We’ve also been telling stories that bring multiple mediums together and encouraging collaborations between artists, writers, and filmmakers. For example, in our latest issue on Trees, we have two of these collaborations. A multimedia experience with poet Forrest Gander and artist Katie Holten exploring the relationships that surround the redwood tree and a film and essay on the church forests of Ethiopia by writer Fred Bahnson and filmmaker Jeremy Siefert.
With these diverse mediums, we’re trying to both offer a multi-sensory way of telling and experiencing stories while engaging with audiences in ways that dynamically explore the print, online, and podcast formats. The vision behind Emergence was always to create a space where these mediums of creative expression would live and thrive side by side, informing each other, building off each other, and offering audiences multiple ways to slow down and connect with these stories.
What kinds of stories – in terms of form or content – do you hope to tell in the future at Emergence?
One of the most exciting things we’ve been experimenting with at Emergence is offering a live event and gallery experience of the magazine. Over the past year we’ve done a series of special “pop-up” events with film screenings, virtual reality installations, gallery installations, and live storytelling. In the same way we’ve been combining mediums online and in print, we’ve been doing that for live events. Sharing stories with live audiences is as archetypal as it gets, and there is something deeply satisfying and nourishing that comes from people being in a physical space together, sharing stories. It’s something we hope to do a lot more of in the future.
As far as content…there is never a shortage of great and important stories to tell that seek to challenge the dominant human exceptionalist worldview and help us reconnect with the living world. I’m always deeply inspired by the ideas and stories our contributors and staff come up with.
Let’s discuss your filmmaking career. I saw your documentary Earthrise for the first time last year on Earth Day. What an incredible film! The original photograph is deeply moving, but the story behind how the photo was captured is absolutely fascinating. How did you come across this story, and at what point did you know it’d make for a good documentary?
I’ve always been drawn to the Earthrise photograph and the powerful earth photography captured during the Apollo program. A few years ago, I learned that NASA had no interest or intention to capture images of the Earth during the Apollo 8 mission in 1968, the first mission where humans left Earth’s atmosphere and journeyed to the moon. And in all the space documentaries I had seen, this story was never told. It wasn’t just that the Earthrise photograph was a surprise; it transformed the way humanity saw ourselves and ushered in a collective shift in consciousness.
But the backstory – the fact that NASA and the astronauts didn’t think about the value of photography – was too good to pass up. And, surprisingly, it hadn’t been told before. With the 50th anniversary of the photograph coming up, I thought it would be an important and worthwhile story to tell. And amid our deeply forgetful collective culture, one where the image of the whole Earth and its significance is often taken for granted, telling this story could be an opportunity for returning to its significance and its relevance 50 years later, in the midst of climate breakdown and division.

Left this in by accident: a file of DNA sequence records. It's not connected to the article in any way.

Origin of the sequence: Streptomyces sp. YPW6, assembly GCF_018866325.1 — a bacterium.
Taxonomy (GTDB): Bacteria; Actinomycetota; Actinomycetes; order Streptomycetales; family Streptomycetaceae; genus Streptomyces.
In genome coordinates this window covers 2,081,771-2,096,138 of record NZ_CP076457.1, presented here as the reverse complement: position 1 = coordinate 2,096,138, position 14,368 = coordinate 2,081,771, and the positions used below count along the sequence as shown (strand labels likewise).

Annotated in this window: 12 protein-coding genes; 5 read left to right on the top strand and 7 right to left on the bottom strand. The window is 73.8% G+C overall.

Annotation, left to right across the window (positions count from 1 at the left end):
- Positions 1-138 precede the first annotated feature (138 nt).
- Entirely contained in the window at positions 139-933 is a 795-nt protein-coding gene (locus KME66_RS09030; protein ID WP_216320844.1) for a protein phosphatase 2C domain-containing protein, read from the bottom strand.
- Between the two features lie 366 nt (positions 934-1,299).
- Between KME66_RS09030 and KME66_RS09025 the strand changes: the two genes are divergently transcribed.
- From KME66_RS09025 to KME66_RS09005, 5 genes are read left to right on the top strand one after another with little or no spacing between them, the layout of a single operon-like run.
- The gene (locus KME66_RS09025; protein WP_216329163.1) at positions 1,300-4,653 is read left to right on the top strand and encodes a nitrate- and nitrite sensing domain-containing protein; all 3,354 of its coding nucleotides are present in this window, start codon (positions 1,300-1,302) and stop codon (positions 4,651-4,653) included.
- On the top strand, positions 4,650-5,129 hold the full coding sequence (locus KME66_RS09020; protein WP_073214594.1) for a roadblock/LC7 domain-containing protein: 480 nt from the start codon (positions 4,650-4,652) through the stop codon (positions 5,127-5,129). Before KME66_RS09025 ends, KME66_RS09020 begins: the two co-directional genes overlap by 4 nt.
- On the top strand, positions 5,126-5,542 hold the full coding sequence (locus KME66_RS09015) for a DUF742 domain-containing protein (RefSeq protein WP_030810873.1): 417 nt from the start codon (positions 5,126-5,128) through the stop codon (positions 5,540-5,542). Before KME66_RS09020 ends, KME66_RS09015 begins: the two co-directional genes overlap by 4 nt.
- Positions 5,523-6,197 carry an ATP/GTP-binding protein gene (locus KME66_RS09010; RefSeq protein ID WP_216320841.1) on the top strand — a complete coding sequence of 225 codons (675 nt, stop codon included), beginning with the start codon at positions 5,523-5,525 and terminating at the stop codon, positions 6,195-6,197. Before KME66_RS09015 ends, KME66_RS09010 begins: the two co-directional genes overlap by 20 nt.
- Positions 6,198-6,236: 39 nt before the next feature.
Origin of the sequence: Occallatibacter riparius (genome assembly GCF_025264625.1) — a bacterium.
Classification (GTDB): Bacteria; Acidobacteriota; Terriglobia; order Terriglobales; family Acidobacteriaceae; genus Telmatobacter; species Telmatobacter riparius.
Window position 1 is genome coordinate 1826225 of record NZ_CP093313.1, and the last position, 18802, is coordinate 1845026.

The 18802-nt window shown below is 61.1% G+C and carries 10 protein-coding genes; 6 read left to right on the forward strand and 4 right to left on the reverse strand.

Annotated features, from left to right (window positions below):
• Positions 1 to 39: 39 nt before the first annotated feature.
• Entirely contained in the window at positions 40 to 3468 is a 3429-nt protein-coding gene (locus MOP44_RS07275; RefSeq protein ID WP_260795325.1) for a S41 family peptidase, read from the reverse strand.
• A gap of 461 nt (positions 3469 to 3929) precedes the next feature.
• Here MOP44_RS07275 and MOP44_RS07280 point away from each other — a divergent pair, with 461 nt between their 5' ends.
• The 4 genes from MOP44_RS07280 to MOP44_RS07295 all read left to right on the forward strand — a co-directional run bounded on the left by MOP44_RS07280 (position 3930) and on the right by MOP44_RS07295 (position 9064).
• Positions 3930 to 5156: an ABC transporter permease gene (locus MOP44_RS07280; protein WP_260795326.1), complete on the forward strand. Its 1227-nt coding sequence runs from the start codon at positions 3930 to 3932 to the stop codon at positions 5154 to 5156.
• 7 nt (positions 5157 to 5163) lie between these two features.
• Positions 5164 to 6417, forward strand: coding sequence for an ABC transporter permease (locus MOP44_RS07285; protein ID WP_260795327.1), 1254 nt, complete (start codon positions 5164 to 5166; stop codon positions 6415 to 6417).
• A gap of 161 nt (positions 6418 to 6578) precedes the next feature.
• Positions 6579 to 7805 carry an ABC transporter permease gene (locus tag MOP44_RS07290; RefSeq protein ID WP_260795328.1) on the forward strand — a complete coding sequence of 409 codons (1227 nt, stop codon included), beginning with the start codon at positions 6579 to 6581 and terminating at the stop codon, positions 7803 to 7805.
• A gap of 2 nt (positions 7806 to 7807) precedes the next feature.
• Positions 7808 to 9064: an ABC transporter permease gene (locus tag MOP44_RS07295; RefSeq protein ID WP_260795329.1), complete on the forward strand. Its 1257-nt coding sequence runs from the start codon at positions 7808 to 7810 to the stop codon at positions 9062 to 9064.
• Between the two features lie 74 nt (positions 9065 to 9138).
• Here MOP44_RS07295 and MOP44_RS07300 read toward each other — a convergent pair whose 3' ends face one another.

Once I sat down and interviewed the Apollo 8 astronauts, who shared their story with candor, vulnerability, and humility, I knew there was something special to work with. And that 16mm footage and 70mm photography they captured never gets old.
The subject of climate change has finally begun to permeate almost every art form I can think of. Where do you see it entering the realm of filmmaking?
I think climate change entered the realm of filmmaking quite a while ago. It wasn’t until An Inconvenient Truth in 2006 that it hit the mainstream, but it had been going on for quite some time before that. And there have been so many climate change-related films since then, both documentary and narrative. It’s hard to keep up. Luckily there are less and less “big picture” talking heads, fear-based films being made and more creative approaches being taken, and personal character-driven narratives that connect audiences on a relatable human level to what’s happening.
What I think we need more of, and what I haven’t seen much of, is narratives that don’t just focus on the human experience or threats. We need more stories that share the non-human experience and the connections between the human and non-human.
I have seen VR and AR starting to do this more and more – using the medium to experience reality from the non-human perspective and how climate change and our relationship to the living world isn’t just about us.
What’s next for you?
I’m actually taking a year or two off from making films and just focusing on the magazine at the moment. Right now we’re working on volume two of the Emergence print edition and a new online version of the magazine, both of which will be released in the fall. That’s more than enough to keep me busy.
Amy Brady is the Deputy Publisher of Guernica magazine and Senior Editor of the Chicago Review of Books. Her writing about art, culture, and climate has appeared in the Village Voice, the Los Angeles Times, Pacific Standard, the New Republic, and other places. She is also the editor of the monthly newsletter “Burning Worlds,” which explores how artists and writers are thinking about climate change. She holds a PHD in English and is the recipient of a CLIR/Mellon Library of Congress Fellowship. Read more of her work at AmyBradyWrites.com at and follow her on Twitter at @ingredient_x.